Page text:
She is playing with people’s emotions for her needs. She doesn’t think that Boldwood would see the humour in it but because Liddy is persistent Bathsheba goes as long with the prank and so they toss a bible; if the bible is open, then the Valentine is sent to Teddy, if the bible remains shut, then to Boldwood. Unfortunately the bible remains shut. They, Bathsheba and Liddy, then seal the Valentine with the only seal that is working. Without any concern of what harm is to be done and what false impression Boldwood is about to get, the Valentine was sent with a seal reading “MARRY ME.

” Liddy and Bathsheba laughed as they thought it added more realism to the prank. The Valentine was addressed to Boldwood and later sent. “So very idly and unreflectingly was this deed done. Of love, as a spectacle Bathsheba had a fair knowledge; but of love subjectively she knew nothing. ” This quotation from the book sums up Bathsheba. Bathsheba would recognise love if she saw it between two people, but she herself has never been and has never known the feeling of love and how it can affect someone emotionally.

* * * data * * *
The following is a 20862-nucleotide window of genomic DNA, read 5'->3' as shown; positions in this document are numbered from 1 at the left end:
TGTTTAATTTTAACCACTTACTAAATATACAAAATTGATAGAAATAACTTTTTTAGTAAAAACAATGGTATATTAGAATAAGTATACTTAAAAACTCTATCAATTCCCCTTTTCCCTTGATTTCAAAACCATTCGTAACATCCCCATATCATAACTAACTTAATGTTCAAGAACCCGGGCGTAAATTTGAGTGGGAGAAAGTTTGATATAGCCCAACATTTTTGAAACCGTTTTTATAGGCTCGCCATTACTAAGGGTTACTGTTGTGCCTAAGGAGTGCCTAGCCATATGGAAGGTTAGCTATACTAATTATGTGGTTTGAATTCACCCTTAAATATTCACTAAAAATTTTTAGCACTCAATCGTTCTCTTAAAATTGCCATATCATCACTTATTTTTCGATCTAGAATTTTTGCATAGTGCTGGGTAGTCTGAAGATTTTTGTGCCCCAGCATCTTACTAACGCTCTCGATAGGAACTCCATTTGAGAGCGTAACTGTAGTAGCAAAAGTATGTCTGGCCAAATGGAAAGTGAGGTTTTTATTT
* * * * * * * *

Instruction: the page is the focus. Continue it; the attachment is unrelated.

Bathsheba never really meant to send the card, but after Liddy suggested playing the prank, Bathsheba had played a major part in it. It was a decision she had to make on the spur of the moment. She decided to send it basically to see what Boldwood’s reaction would be. She is so vain and loves the attention she gets from all the men in the village and so she also wants Boldwood’s attention. She will never be in love with him; she just wants to know that he wants her. Just to know that Boldwood wants something he cannot have, so that she feels a sense of power and domination that men usually have over women.

She doesn’t realise that she is about to lead Boldwood into a false sense of love and hope that he may still have a chance to of getting married even at his age. Bathsheba is not in the least bit in love with him. All that she wants is another man to propose to her so that she can say that she has been proposed to on several occasions and that every man wants her but they cannot have her. She may be beautiful but she knows it and wants everyone around her to recognise it. This is her biggest and most dangerous fault, vanity, which Gabriel Oak and several others have recognised.